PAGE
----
From our correspondent on the M4:
Trains are an extremely safe way to travel. Safe, environmentally friendly and, in many ways, more civilised, yet our system is still geared towards the car and rewards its use, and has been at least since the 1960s when the then Conservative government commissioned huge cuts to the rail network — the infamous Beeching Axe.
The “Axe” was seen as inevitable and forward-thinking, yet half a century later the tide of expert opinion may be shifting, and with it the serious possibility of undoing some of the cuts. It is an idea with serious merit, and growing in popularity as the problems of a car-dependent society become clearer. Only recently, former transport secretary Lord Adonis, a man who probably knows more about trains that anyone else in Britain, laid out how part of the Beeching Axe could be reversed, with a special focus on the revitalisation of regional economies.
Beeching is one of the most universally hated figures in British politics, yet I have no doubt that he was that rare creature, someone working for the state who actually got things about right.
What Dr Richard Beeching mostly did was a cold, analytical report into the railways and recommended cutting large chunks of it that no-one was using. This was done because the railways were losing a fortune every year. And he mostly got it right. He assumed that we would replace trains with buses, which isn’t a bad idea at all.
It’s not just about the deaths, injuries and illnesses that result from car accidents, pollution and sedentary lifestyles; cars also distort urban environments and make cities and towns worse places to live, damging communities and the economy. As car numbers have increased and population density risen, the external costs of car use have increased each year.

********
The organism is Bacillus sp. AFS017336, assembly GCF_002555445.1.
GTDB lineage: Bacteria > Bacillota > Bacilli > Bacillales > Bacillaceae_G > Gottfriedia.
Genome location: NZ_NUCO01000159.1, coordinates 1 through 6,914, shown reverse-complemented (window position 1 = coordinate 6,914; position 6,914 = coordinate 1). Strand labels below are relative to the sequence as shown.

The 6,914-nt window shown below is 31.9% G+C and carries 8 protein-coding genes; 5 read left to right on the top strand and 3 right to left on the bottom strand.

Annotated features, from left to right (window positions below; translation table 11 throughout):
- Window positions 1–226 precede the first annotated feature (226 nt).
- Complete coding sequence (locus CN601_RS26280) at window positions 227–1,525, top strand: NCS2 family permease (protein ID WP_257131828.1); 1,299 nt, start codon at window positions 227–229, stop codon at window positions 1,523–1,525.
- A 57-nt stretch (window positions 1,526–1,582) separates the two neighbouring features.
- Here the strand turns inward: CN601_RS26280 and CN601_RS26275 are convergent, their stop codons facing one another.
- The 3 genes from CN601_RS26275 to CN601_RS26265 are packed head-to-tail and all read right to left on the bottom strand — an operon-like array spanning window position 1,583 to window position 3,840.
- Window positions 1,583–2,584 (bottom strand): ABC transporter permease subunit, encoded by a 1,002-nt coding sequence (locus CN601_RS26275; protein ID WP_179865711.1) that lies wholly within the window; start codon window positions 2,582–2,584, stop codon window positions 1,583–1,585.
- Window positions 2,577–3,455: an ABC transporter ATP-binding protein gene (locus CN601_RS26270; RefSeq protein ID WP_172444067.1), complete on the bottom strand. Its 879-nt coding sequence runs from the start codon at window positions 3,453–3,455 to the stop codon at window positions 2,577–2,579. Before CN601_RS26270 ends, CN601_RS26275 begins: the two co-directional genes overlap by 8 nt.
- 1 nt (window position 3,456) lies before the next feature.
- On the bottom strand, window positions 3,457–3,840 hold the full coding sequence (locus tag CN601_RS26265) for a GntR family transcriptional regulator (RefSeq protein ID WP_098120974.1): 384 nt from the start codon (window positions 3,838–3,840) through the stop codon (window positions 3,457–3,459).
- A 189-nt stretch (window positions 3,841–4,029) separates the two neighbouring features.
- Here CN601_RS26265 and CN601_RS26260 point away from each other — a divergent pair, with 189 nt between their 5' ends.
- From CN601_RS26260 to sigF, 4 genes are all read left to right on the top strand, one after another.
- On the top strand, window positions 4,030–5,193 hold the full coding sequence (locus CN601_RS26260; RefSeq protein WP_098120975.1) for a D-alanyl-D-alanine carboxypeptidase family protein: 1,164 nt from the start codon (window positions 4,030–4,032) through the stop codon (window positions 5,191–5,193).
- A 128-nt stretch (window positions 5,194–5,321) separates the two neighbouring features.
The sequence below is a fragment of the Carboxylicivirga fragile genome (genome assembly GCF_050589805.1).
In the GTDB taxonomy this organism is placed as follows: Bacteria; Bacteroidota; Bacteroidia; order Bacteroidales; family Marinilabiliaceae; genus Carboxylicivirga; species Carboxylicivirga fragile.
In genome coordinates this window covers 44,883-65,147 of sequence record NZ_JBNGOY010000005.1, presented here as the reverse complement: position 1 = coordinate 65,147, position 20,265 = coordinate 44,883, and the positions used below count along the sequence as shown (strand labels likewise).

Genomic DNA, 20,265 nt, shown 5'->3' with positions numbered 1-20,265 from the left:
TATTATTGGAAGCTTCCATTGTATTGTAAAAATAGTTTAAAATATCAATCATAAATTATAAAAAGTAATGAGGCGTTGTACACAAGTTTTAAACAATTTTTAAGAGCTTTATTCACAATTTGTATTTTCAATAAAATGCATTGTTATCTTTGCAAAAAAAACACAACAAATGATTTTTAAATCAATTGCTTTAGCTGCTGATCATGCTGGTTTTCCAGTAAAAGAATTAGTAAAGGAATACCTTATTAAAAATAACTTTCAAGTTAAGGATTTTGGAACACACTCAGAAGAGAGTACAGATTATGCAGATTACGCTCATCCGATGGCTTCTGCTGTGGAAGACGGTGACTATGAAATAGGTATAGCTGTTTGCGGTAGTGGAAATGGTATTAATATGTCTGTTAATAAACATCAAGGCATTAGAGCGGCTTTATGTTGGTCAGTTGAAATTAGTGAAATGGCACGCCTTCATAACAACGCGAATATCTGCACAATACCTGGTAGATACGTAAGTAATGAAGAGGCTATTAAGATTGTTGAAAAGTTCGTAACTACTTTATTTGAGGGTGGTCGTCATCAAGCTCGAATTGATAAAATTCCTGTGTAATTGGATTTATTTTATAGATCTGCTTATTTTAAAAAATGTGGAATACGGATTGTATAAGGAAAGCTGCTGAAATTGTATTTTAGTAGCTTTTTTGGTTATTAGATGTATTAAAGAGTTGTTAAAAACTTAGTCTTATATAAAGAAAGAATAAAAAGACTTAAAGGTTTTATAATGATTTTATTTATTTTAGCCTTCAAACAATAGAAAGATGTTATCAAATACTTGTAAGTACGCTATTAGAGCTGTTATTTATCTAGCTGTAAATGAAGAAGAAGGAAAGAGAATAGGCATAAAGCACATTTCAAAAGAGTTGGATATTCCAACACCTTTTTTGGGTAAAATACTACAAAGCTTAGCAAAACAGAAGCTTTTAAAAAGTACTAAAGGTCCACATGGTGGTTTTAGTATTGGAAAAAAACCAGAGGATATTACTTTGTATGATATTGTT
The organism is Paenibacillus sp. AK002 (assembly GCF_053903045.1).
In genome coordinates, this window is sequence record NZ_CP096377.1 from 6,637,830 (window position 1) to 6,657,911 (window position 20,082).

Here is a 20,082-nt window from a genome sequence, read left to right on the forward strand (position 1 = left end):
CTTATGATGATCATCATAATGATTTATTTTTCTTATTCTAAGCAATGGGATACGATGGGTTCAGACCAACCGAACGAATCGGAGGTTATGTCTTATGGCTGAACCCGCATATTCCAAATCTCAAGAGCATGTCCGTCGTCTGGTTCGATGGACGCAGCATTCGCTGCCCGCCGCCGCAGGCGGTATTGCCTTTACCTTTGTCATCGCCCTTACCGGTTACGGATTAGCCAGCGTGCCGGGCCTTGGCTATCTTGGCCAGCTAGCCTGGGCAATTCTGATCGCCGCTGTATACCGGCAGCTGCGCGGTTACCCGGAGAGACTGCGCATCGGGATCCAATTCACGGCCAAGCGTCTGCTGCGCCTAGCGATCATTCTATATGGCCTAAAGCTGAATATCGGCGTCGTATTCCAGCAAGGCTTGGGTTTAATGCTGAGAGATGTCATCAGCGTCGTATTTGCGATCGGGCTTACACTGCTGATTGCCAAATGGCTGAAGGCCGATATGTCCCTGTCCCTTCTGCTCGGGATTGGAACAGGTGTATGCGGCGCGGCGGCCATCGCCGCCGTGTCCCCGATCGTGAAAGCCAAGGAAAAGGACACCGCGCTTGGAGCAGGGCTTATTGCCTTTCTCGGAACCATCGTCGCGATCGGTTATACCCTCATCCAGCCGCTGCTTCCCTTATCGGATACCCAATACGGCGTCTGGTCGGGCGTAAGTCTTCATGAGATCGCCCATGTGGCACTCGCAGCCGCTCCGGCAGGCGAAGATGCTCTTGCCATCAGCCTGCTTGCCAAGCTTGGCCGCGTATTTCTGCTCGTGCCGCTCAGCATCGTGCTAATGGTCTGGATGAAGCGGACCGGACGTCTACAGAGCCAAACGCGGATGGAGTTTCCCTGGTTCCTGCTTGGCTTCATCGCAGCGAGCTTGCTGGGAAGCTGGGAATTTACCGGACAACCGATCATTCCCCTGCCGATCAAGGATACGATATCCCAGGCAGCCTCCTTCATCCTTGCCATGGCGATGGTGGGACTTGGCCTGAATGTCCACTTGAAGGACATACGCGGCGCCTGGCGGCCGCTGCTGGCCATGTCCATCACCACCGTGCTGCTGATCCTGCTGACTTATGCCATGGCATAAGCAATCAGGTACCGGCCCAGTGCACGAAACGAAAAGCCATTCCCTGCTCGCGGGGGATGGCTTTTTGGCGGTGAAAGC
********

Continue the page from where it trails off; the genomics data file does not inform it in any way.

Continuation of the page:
I’m not sure anyone really likes driving. I don’t mean driving as it appears in adverts for flashy 4x4s, where a square-jawed male model speeds effortlessly through the Highlands on deserted roads in the light of a perfect sunset. I mean actually existing driving, the kind that we motorists spend most of our car miles doing; pottering along urban clearways to get to Tesco or pick up the children; stop-start progress on ring roads and one-way systems to get to work; cursing silently as we see a huge sea of brake lights ahead of us on a congested motorway.
One of the reasons I think Beeching ended up more right than he thought was the arrival of the car. Yes, cars can be environmentally damaging, cause deaths and so forth. Personally, I lean towards the bus or train as a preference. But you can’t ignore the upsides of cars.
The biggest problems with trains are connection time, flexibility and that there’s no market in there. Rail is quite poor at doing their one job: getting a train from A to B. You’d think after 150 years, they’d have it going pretty good, but crew not turning up, signal failures, electrical failures, doors not closing properly. industrial action are not that rare. The problems are certainly more common than if you drive a Toyota Corolla on the motorway to work. Your driver will turn up (because it’s you), the doors will close, the car will run pretty much perfectly. You also have no connection time in that Corolla. You turn off one road straight onto another. You can also go when you please. Middle of the night, middle of the day.
Since 1900, a staggering 400,000 people in Britain have been killed by motor vehicles, while total fatalities on the railways since their introduction in 1830 are are less than one per cent of that number. Even if you look at deaths per passenger mile rather than raw numbers, trains do far better than road vehicles, especially cars.
Yes, but death isn’t everything. There’s also life. If I take my kids to Bournemouth University by car, it takes 1hr 55 minutes. By train, it takes 2hr 55 minutes. So, that’s 6 hours of our lives lost if we take the train. It also costs at least £100 more. That’s £100 that has to be earned, which means me losing some of my life to work to pay for it. If you look at train delays, 613,200 people being delayed by an hour is the equivalent of 70 years, the 3 score years and 10 of a human life. Yes, a car is more dangerous than a train, but we accept the risk for the benefit. We might be one of the unfortunate 1800 per year, but we like those odds.